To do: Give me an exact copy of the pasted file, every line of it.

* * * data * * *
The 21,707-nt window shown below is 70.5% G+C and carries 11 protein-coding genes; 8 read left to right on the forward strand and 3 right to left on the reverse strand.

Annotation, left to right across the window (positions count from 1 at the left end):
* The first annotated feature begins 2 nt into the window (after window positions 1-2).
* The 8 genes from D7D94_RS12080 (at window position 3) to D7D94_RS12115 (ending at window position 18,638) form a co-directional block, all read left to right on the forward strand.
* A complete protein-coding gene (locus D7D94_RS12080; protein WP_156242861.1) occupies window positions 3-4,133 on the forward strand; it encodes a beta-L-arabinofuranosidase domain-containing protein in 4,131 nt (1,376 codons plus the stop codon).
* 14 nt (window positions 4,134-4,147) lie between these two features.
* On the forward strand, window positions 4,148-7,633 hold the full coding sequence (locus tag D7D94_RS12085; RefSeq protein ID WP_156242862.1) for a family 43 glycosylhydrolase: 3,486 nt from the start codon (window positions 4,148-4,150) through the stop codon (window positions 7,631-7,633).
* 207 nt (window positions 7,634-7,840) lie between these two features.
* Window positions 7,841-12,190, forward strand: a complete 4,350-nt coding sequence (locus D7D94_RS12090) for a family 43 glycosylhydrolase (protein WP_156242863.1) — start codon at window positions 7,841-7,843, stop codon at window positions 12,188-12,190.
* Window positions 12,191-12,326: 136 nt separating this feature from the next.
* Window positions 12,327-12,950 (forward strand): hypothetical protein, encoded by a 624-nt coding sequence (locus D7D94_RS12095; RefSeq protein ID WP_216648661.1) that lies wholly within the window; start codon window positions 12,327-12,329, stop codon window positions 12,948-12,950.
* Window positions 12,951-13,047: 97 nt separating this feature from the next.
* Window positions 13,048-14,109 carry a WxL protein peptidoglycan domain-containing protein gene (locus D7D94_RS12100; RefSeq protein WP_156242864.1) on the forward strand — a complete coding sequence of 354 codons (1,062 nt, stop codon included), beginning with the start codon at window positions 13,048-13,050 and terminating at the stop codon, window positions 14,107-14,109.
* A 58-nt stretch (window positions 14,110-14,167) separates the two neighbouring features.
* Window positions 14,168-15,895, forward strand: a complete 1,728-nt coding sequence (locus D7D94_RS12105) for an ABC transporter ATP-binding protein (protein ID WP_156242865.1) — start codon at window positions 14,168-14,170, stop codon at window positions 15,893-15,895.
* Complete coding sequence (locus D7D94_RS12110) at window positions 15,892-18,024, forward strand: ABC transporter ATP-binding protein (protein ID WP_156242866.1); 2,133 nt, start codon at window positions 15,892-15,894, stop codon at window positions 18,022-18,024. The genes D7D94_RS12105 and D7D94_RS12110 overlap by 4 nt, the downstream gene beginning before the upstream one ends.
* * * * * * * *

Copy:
The 21,707-nt window shown below is 70.5% G+C and carries 11 protein-coding genes; 8 read left to right on the forward strand and 3 right to left on the reverse strand.

Annotation, left to right across the window (positions count from 1 at the left end):
* The first annotated feature begins 2 nt into the window (after window positions 1-2).
* The 8 genes from D7D94_RS12080 (at window position 3) to D7D94_RS12115 (ending at window position 18,638) form a co-directional block, all read left to right on the forward strand.
* A complete protein-coding gene (locus D7D94_RS12080; protein WP_156242861.1) occupies window positions 3-4,133 on the forward strand; it encodes a beta-L-arabinofuranosidase domain-containing protein in 4,131 nt (1,376 codons plus the stop codon).
* 14 nt (window positions 4,134-4,147) lie between these two features.
* On the forward strand, window positions 4,148-7,633 hold the full coding sequence (locus tag D7D94_RS12085; RefSeq protein ID WP_156242862.1) for a family 43 glycosylhydrolase: 3,486 nt from the start codon (window positions 4,148-4,150) through the stop codon (window positions 7,631-7,633).
* 207 nt (window positions 7,634-7,840) lie between these two features.
* Window positions 7,841-12,190, forward strand: a complete 4,350-nt coding sequence (locus D7D94_RS12090) for a family 43 glycosylhydrolase (protein WP_156242863.1) — start codon at window positions 7,841-7,843, stop codon at window positions 12,188-12,190.
* Window positions 12,191-12,326: 136 nt separating this feature from the next.
* Window positions 12,327-12,950 (forward strand): hypothetical protein, encoded by a 624-nt coding sequence (locus D7D94_RS12095; RefSeq protein ID WP_216648661.1) that lies wholly within the window; start codon window positions 12,327-12,329, stop codon window positions 12,948-12,950.
* Window positions 12,951-13,047: 97 nt separating this feature from the next.
* Window positions 13,048-14,109 carry a WxL protein peptidoglycan domain-containing protein gene (locus D7D94_RS12100; RefSeq protein WP_156242864.1) on the forward strand — a complete coding sequence of 354 codons (1,062 nt, stop codon included), beginning with the start codon at window positions 13,048-13,050 and terminating at the stop codon, window positions 14,107-14,109.
* A 58-nt stretch (window positions 14,110-14,167) separates the two neighbouring features.
* Window positions 14,168-15,895, forward strand: a complete 1,728-nt coding sequence (locus D7D94_RS12105) for an ABC transporter ATP-binding protein (protein ID WP_156242865.1) — start codon at window positions 14,168-14,170, stop codon at window positions 15,893-15,895.
* Complete coding sequence (locus D7D94_RS12110) at window positions 15,892-18,024, forward strand: ABC transporter ATP-binding protein (protein ID WP_156242866.1); 2,133 nt, start codon at window positions 15,892-15,894, stop codon at window positions 18,022-18,024. The genes D7D94_RS12105 and D7D94_RS12110 overlap by 4 nt, the downstream gene beginning before the upstream one ends.